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NASA will 3D-print equipment in space to help study astronauts' health

NASA will 3D-print equipment in space to help study astronauts' health

US space agency NASA has launched a new project that will study the effect of microbes and microgravity on astronauts' health with the help of equipment which will be 3D-printed in space.

The project is being handled by NASA's Jet Propulsion Laboratory (JPL) in Pasadena, California. NASA's Translational Research Institute for Space Health (TRISH) and Baylor College of Medicine will also join the effort and try to understand the immune system of astronauts.

Scientists are keen to find out why immune systems are weaker after spending time in space, among other health-related issues.

“You don’t have overnight mail when you go to space,” JPL’s Kasthuri Venkateswaran was quoted as saying by a 3D printing news portal. “You have to do all the analysis by yourself. This project will develop an automated system for studying molecular biology with minimal crew intervention.” 

In order to save space on the International Space Station (ISS), astronauts will 3-D print the necessary apparatus.

The experiments for the project will need 3D-printed plastic cartridges to extract nucleic acids from blood or saliva samples using an automated DNA/RNA (ribonucleic acid) extractor, so the samples can then be analysed using the MinION sequencing tool.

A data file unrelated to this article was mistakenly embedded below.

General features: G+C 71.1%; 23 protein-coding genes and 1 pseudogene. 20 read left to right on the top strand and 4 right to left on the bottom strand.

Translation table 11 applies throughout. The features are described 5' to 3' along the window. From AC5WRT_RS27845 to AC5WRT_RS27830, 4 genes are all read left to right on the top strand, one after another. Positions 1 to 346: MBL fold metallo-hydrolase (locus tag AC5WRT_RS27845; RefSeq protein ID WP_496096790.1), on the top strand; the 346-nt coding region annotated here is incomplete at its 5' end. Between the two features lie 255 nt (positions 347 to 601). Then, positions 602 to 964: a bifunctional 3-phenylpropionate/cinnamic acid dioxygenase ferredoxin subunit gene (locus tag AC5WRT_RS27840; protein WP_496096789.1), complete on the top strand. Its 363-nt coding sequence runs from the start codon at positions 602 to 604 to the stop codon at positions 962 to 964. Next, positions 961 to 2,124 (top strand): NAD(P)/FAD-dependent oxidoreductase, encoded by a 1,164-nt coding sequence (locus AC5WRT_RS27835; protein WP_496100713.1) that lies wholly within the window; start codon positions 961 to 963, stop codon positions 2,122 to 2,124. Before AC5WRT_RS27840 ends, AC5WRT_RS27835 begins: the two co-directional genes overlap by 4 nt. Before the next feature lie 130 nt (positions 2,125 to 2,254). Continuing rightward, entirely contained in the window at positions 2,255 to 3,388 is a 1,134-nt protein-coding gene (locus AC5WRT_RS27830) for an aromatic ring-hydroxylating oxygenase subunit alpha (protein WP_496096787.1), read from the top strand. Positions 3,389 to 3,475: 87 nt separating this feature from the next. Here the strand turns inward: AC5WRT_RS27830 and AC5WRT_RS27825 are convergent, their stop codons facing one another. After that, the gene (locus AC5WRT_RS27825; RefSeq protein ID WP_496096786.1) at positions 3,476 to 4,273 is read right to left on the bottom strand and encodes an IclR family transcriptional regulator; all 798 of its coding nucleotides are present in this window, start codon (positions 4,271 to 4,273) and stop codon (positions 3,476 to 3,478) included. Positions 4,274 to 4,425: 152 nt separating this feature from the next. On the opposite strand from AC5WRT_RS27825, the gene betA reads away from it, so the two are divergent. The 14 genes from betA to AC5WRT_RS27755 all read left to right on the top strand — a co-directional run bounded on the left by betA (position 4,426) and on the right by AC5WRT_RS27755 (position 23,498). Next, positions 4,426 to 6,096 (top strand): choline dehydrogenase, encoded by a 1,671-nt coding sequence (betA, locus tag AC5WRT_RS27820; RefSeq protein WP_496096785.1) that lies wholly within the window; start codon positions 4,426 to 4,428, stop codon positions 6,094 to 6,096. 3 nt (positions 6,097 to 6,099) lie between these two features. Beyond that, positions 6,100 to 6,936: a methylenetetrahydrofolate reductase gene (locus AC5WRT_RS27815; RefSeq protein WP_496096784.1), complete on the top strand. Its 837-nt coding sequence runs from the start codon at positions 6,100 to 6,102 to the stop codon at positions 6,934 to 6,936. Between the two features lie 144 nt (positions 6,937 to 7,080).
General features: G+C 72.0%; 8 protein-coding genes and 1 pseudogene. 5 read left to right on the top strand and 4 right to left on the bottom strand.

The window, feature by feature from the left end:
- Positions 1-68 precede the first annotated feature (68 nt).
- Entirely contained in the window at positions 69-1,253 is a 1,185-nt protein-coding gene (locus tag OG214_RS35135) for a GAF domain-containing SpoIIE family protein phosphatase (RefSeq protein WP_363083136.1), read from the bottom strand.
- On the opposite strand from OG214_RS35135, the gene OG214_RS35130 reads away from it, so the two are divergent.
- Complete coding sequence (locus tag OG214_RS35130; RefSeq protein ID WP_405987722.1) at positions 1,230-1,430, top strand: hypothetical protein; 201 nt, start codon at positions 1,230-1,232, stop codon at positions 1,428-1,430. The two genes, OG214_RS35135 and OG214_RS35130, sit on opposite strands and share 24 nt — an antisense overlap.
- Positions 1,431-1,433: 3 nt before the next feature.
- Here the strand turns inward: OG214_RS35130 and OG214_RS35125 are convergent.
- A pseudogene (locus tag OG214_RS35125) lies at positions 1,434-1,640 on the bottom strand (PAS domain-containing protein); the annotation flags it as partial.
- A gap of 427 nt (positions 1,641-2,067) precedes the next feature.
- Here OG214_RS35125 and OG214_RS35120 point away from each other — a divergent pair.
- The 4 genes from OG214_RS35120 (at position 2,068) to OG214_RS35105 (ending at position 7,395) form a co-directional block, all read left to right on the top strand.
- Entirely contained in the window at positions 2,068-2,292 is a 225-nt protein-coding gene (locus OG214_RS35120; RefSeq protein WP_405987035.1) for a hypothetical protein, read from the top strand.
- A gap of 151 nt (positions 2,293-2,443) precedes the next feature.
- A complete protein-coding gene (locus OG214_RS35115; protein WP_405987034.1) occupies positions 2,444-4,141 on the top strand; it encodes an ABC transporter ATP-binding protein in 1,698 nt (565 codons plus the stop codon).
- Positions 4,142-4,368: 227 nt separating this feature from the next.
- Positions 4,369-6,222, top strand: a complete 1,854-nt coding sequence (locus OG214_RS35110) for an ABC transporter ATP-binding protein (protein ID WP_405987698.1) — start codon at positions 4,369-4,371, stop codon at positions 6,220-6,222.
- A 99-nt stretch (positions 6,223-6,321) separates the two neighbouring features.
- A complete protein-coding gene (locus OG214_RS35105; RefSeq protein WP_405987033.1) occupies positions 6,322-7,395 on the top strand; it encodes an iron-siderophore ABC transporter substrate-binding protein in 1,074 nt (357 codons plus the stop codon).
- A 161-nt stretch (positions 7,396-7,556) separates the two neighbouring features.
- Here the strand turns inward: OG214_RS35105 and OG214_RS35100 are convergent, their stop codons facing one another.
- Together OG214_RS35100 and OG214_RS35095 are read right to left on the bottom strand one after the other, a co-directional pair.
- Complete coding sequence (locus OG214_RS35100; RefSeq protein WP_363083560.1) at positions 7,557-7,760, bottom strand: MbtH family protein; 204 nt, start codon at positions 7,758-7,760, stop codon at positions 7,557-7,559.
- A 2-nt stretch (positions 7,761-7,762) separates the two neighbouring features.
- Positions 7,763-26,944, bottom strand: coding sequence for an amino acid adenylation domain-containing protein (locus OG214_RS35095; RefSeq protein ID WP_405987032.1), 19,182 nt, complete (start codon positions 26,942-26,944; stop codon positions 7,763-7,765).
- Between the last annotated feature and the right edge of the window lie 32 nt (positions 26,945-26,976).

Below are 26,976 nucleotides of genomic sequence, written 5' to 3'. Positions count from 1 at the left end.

The cartridges have to be printed in such a way that the samples don't escape in microgravity.
Another space-related 3D printing project is the A3DPT-2-Mars. 

International scientists working on the project will look at how spare parts might be manufactured on the surface of the red planet.

Space scientists have turned to 3D printing of late to address some common problems.

At an event last October, NASA official Douglas Terrier had explained how 3D printing can help manufacture spare parts for space travel. He had said that it addresses the problem of space wastage on the ISS.

“Spare parts surprisingly are biggest consumable…taken into space, because…you can’t get one from a shop up there,” Terrier said. 

He said every spare part was incredibly expensive in mass and also took a toll on fuel consumption.
 

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